T-Mobile’s “Un-carrier” strategy is working, the carrier said Feb. 25, announcing the results of its 2013 fourth-quarter and full-year overview. During the quarter, T-Mobile added more than 1.5 million customers, 869,000 of whom are “branded postpaid” customers. For the full year 2013, T-Mobile added 4.4 million customers.
Comparatively, during full-year 2012, T-Mobile added 1 million customers, and during the fourth quarter of 2011 alone, it lost 706,000 customers.
“We’re now the fastest-growing wireless company,” said CEO John Legere, more subdued than usual, during an earnings call that took place at 6 a.m. Bellevue, Wash., time.
But T-Mobile’s growth under Legere is coming at a cost. While revenue increased 39 percent year-over-year to $6.8 billion, the carrier posted a loss of $20 million, widening the loss from $8 million a year ago.
“We delivered significant growth in a fiscally responsible way,” said Legere. “We showed we have strong cost discipline across the whole business.”
T-Mobile has provoked the industry into action with its Un-carrier deals, which it began offering in March, when it announced that it was separating devices from service plans, dropping two-year service contracts and offering interest-free, monthly device financing.
Most recently, it began offering to pay as much as $650 a line, covering the early termination fees of anyone who wanted to “break up” with AT&T, Verizon or Sprint and get together with T-Mobile.
Between the third and fourth quarters of 2013, T-Mobile’s cost per gross addition (CPGA) for each “branded” customer (versus those who join the network through T-Mobile-backed MVNO, or mobile virtual network operator, brands) increased by $10, to $317.
T-Mobile executives insisted that the price is worth it, particularly since the customers that are leaving AT&T for T-Mobile are “prime” customers, with great credit histories.
“The quality of these customers is terrific,” said Chief Marketing Officer Mike Siefert. “There’s a cost to bring to them in … We expect the payment for each of them to be $200, maybe less over time … but that’s offset [by the quality of the customers].”
T-Mobile also announced that, in a matter of fiscal quarters, it has grown its Long Term Evolution (LTE) network from “literally zero to 209 million people covered in 273 cities,” said Legere. It has also made progress in shifting customers from the MetroPCS network (the carriers completed their merger May 1) to the T-Mobile network.
T-Mobile’s Strong Q4 Growth Came at the Price of $20 Million Loss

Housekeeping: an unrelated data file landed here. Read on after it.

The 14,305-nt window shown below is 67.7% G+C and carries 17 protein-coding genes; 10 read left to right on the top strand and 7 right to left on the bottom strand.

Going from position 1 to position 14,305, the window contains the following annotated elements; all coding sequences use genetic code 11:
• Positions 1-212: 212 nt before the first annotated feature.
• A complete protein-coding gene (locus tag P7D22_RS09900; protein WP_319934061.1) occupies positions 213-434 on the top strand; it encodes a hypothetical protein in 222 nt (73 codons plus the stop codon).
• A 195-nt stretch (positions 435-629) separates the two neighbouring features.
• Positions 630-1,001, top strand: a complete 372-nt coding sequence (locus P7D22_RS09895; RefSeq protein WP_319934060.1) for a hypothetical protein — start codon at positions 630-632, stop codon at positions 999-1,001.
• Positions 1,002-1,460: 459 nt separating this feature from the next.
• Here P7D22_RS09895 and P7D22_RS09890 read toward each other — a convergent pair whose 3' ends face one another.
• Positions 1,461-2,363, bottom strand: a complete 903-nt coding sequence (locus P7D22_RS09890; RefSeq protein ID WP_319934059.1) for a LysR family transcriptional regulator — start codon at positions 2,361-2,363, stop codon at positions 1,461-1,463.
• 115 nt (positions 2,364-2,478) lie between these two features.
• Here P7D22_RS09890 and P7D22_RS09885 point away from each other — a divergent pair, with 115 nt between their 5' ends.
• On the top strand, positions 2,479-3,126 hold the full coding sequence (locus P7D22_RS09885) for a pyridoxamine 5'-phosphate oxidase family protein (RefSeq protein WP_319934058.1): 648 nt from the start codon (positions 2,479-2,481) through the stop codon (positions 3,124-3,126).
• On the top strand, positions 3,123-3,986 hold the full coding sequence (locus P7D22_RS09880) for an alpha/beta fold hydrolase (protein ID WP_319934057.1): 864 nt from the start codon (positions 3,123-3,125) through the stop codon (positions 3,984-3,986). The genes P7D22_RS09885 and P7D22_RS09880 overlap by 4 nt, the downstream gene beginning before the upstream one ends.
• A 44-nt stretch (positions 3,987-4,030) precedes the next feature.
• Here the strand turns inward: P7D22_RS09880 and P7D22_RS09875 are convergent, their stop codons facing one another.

A goal has been to transition customers off MetroPCS’s Code Division Multiple Access (CDMA) network and on to T-Mobile’s GSM or LTE networks, and then “re-farm” the MetroPCS spectrum for LTE deployments. About 40 percent of MetroPCS customers have made the switch, and T-Mobile plans to decommission the MetroPCS network in Boston, Las Vegas and Philadelphia by year’s end.
The combination of Un-carrier moves, LTE growth and MetroPCS plans will help T-Mobile improve its financial situation, Eric Costa, an analyst with Technology Business Research, said in a Feb. 25 research note.
“T-Mobile remains a distant fourth among Tier 1 operators, in terms of revenue and subscribers, yet these strategies will allow the company to gain market share on Sprint over the next two years,” wrote Costa.
He added that the “pricing war” T-Mobile started during the second half of 2013 will continue through 2014, and that T-Mobile’s “aggressive stance” will help it “maintain its second-place position in terms of postpaid net additions in 2014.”
Among the tier-one carriers, only Verizon added more postpaid customers (1.6 million) during the quarter.
Legere, during the earnings call, insisted that what was taking place wasn’t a pricing war.
Legere said the industry is full of “normal, healthy competition.” He added, “I don’t think any players in the industry have used the term pricing war. … All of the players are just trying to protect their bases. … The changes taking place in the industry have been as much about the structure of how we’re serving customers as it is about pricing. … I don’t think it’s a pricing war, and I don’t think it will be.”
As for the rumors that Sprint and T-Mobile are tiptoeing around the idea of a merger, Legere said he didn’t want to comment on specifics.
“But it isn’t hard to understand why we have a position that we’ve espoused over time, that this industry is ripe for further consolidation,” said Legere.
Sprint CEO Dan Hesse, during Sprint’s fourth-quarter 2013 earnings call Feb. 11, fielded a similar question with a similar answer.
Hesse told analysts on the call, “I’ve said consistently that further consolidation—outside of Verizon and AT&T—would be healthy for the competitive dynamic of the country … and I still believe that’s very much the case.”